On the frozen edge of the Kolyma River in northeastern Siberia, in an ancient pantry harboring seeds and other stores, an Arctic ground squirrel burrowed into the dirt and buried a small, dark fruit from a flowering plant. The squirrel's prize quickly froze in the cold ground and was preserved in permafrost, waiting to grow into a fully fledged flowering plant until it was unearthed again. After 30,000 years, it finally was. Scientists in Russia have now regenerated this Pleistocene plant, transplanting it into a pot in the lab. A year later, it grew forth and bore fruit.
The specimen is distinctly different from the modern-day version of Silene stenophylla, or narrow-leafed Campion. It suggests that the permafrost is a potential new source of ancient gene pools long believed to be extinct, scientists said.
A larval fruit fly is hatched in the year 2011 and frozen while still pupating, half its body water solidified in frigid temperatures. After spending many generations in a state of suspended animation, the wee Drosophila melanogaster awakens and is allowed to grow up. One day, it wonders if it will ever be able to mate — but should it bring new larvae into this dystopian future?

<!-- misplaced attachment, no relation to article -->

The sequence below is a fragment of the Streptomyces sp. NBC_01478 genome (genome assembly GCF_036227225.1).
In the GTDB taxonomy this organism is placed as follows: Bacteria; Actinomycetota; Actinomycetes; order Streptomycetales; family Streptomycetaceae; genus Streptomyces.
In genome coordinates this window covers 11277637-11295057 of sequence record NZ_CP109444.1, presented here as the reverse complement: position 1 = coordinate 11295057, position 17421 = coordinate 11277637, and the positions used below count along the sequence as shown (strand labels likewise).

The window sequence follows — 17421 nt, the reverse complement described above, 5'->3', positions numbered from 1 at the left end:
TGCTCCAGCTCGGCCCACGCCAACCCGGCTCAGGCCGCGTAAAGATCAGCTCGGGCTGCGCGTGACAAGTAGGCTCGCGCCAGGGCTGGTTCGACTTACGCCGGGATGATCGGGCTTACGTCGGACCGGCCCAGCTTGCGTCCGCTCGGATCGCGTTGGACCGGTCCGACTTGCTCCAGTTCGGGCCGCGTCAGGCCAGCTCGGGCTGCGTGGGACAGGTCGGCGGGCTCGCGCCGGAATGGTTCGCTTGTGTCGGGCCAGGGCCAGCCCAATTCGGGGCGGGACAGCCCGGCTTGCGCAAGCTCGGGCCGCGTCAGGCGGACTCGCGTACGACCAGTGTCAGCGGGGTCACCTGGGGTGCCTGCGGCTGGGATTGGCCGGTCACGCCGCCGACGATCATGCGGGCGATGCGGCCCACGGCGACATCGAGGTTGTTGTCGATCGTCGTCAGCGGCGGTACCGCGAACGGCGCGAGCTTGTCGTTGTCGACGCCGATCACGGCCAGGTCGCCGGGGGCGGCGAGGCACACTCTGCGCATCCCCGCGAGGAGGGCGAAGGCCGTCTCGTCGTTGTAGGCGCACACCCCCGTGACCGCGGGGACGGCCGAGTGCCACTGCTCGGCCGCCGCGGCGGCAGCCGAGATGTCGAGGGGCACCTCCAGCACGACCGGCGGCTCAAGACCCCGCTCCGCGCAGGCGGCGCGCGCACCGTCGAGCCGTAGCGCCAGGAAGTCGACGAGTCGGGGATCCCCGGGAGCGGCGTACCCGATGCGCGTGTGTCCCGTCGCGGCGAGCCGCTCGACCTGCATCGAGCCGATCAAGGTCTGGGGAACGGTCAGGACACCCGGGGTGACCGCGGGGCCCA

A reader inquires: “Why can’t we put people into some sort of cryogenic sleep and launch them to Mars—or to an even more distant destination, like Alpha Centauri?”
By Elizabeth SvobodaPosted 08.04.2004 at 7:00 pm 0 Comments
Setting aside very real concerns such as our lack of a spacecraft with suitable size and power to launch astronauts to Mars—much less the outer planets or other stars—suspended animation lingers more in the realm of sci-fi than reality. Yet the concept remains attractive, especially for longer journeys, because astronauts in a Rip Van Winkleâ€like stupor might be protected from the serious health hazards associated with distant space travel, and they wouldn’t need food—or entertainment.